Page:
While we’re still years, if not decades, away from “driverless trucks,” many of the latest safety technologies on trucks and cars may help us get there – and even if they don’t, they’ll save a lot of lives in the meantime.
Yet despite all the collision avoidance, rollover prevention and other safety technology available today, the most important part of a safe trucking operation remains the person behind the wheel, the driver.
Carriers must hire the right ones; train, monitor, coach and reward the ones they have, and provide their drivers the tools and working conditions they need to be safe. Still, technology can help.
Some systems track and monitor driver and vehicle performance, so drivers who need extra training can be identified and those who are performing exceptionally can be rewarded. Or driver managers may use data analytics to create models that help predict which sub-set of drivers may be a potential safety risk. Onboard communication devices record vehicle engine data, speed, location or other information during critical events, such as hard braking or excessive g-forces. Onboard video recording systems capture video from inside the cab and in front of the truck during events that can be analyzed for risky driving behavior. Collision avoidance, stability control and lane departure warning systems actively alert drivers of potentially unsafe conditions and in some cases even take action on their own. Motor carriers are increasingly taking advantage of these technologies. Con-way Freight recently announced it had fully deployed its Drive Safe Systems fleetwide. That system combines three in-cab safety technologies the company has been using since 2009 with two newer technologies. To the Meritor Wabco OnGuard collision avoidance system, AutoVue lane departure warning system from Bendix Commercial Vehicle Systems and Meritor Wabco’s roll stability control, the less-than-truckload company added Lytx’s DriveCam event recorder and an onboard performance management system from Vnomics Corp. Air Liquide announced in March that new trucks rotated into its bulk fleet will feature safety technologies including a collision prevention system, front and side-mounted radar sensors to detect vehicles around the truck, rollover stability control and a dual-facing event recorder. Wayne Brown, vice president information technology with Maverick USA, said the Arkansas-based fleet had “made a lot of progress over the years with active safety devices.” Plus, the company compiles data from these systems in its own database. The information they glean is then used to coach drivers to help them improve their driving skills. In general terms, safety technologies that fleets deploy can be passive or active. Passive safety systems have long meant items such as seat belts and head restraints, but in today’s age of information technology, passive systems can include those that track, monitor and record data from the truck’s onboard computer, mobile communications or other systems, which can later be reviewed via reports or scorecards – or send an exception notice directly to the fleet manager via telematics systems.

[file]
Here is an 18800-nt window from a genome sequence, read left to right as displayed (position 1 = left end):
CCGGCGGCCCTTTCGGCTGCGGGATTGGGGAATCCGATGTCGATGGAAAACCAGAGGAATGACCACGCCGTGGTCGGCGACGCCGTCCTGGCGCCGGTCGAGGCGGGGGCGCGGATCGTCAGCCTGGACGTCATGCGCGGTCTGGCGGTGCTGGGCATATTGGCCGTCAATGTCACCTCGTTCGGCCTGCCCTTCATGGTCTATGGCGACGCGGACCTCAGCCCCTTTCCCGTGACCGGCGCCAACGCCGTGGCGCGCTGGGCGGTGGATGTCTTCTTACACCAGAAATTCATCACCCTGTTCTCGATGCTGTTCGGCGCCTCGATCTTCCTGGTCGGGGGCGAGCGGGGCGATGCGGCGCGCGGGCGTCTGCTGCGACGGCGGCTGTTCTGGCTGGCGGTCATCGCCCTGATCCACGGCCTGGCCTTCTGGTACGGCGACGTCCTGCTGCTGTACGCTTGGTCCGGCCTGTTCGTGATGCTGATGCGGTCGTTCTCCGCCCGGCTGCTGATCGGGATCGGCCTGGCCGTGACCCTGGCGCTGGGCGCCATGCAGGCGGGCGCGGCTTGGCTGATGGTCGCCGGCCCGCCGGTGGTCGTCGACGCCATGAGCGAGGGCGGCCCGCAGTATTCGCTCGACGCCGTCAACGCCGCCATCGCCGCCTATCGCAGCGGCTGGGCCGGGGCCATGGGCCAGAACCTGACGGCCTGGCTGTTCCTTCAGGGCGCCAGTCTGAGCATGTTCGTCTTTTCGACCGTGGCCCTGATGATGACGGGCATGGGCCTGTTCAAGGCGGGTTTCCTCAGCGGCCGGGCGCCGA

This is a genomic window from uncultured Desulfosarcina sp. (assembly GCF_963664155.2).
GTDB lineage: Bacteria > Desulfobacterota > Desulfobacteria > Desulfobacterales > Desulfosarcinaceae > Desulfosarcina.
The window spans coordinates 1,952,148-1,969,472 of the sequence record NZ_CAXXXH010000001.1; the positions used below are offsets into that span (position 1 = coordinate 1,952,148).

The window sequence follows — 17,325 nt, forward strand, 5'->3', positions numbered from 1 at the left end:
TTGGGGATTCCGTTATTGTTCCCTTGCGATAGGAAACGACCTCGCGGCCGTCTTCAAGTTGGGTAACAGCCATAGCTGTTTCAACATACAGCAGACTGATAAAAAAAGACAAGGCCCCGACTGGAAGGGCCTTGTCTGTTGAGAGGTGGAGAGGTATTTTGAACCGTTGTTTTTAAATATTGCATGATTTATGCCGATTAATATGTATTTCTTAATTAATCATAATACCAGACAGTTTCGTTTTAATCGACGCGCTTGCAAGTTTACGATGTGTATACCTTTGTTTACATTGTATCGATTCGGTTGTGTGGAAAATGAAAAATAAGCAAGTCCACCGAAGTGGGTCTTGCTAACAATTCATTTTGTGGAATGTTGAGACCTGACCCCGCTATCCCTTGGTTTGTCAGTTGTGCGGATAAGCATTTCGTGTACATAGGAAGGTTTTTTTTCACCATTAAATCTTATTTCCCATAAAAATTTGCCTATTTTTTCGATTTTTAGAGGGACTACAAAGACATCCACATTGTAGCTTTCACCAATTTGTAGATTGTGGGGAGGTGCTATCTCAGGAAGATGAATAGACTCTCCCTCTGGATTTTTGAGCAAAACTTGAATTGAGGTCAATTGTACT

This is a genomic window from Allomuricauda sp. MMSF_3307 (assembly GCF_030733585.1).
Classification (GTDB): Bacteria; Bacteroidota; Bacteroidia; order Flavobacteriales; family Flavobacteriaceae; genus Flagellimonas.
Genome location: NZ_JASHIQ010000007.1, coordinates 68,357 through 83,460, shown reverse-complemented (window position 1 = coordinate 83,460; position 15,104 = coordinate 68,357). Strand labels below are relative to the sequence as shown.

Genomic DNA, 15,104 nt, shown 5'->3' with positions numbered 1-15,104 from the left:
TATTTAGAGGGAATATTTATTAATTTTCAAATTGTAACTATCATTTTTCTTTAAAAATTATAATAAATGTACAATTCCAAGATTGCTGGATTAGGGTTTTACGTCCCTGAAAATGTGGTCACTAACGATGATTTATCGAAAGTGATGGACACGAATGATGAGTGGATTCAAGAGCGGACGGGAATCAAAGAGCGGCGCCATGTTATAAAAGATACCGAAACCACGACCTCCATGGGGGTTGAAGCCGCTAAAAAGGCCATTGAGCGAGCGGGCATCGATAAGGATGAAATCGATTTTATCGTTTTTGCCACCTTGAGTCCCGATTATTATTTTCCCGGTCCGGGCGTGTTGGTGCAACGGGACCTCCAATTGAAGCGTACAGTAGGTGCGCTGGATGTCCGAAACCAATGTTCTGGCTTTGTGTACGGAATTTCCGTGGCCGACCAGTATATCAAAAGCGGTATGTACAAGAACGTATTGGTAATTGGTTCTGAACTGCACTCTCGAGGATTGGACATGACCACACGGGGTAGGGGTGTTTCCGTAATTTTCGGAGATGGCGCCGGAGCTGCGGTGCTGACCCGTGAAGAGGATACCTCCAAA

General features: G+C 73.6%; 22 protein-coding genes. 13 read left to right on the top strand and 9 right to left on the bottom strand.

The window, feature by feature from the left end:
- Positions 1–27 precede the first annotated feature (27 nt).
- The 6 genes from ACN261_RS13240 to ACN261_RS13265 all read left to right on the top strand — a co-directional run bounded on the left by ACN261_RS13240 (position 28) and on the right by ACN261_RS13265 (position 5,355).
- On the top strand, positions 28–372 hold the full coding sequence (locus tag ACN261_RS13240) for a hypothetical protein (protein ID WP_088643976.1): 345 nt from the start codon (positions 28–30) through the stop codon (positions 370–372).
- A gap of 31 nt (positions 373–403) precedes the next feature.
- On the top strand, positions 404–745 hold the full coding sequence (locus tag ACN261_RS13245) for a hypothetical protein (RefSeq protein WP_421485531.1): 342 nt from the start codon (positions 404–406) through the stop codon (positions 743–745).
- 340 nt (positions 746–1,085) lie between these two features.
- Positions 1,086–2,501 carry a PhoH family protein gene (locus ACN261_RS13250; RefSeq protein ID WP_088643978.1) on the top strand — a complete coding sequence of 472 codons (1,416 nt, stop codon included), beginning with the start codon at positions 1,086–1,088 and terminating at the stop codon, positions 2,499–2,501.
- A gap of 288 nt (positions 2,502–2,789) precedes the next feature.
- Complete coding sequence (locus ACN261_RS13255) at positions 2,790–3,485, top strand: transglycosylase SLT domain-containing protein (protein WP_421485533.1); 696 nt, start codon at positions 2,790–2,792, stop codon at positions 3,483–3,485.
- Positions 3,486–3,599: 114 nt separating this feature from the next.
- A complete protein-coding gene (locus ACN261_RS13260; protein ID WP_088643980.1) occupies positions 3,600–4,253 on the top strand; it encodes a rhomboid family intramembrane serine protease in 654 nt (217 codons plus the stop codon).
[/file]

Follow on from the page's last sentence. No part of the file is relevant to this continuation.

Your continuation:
An active system takes specific actions when the system determines a dangerous event is occurring. Antilock brakes are a common example. Today they go much further. Collision avoidance systems, for instance, detect vehicles or stationary objects in front of the truck and issue alerts when the distance between the truck and the vehicle in front passes a certain threshold. If the driver does not take action, the system can apply the truck’s brakes and depower the engine independently. Other tools combine the data from both types of systems into analytical models designed to help fleets predict which drivers need extra coaching or may pose safety risks in the future. Track, monitor, coach and reward Technologies you may already use to improve freight and fuel efficiency also can help make your fleet safer. “Many customers are already deploying technologies but not using them to their fullest in terms of safety,” says Rick Ochsendorf, senior vice president operations and product management with PeopleNet. “We go out to customers and help them develop procedures and processes to capitalize on these safety tools.” Integrating automated hours-of-service applications with dispatch, for instance, allows the back office personnel to know not only which trucks are closest to a load but how many hours each specific driver has remaining for the day or week. Other systems can improve safety when integrated with a telematics system, such as tire pressure monitoring systems and electronic vehicle inspection applications. For instance, the tire pressure monitoring system from Doran Manufacturing integrates with several popular telematics platforms so that in addition to alerting the driver with a low-pressure alarm, the alert can also be sent to fleet managers in the back office making them aware of potential safety issues. A mobile communications/telematics platform’s ability to collect engine and vehicle data allows fleet managers to identify drivers needing more attention via reports, scorecards or alerts. With real-time alerts, a fleet manager can get instant notification of excessive speeding or other event. As for scorecards, they allow drivers to see how well they are doing in terms of overall performance, fuel efficiency and safety. “There’s nothing more powerful than a driver scorecard,” says Ryan Barnett, director of market development with XRS Corp. “It’s amazing how fast drivers will change their behavior” when they are able to see how they rank among other drivers. Beyond collecting engine and driver performance data that can be used for scorecards, event recorders capture what happened right before and right after an event such as hard braking, sudden deceleration, etc.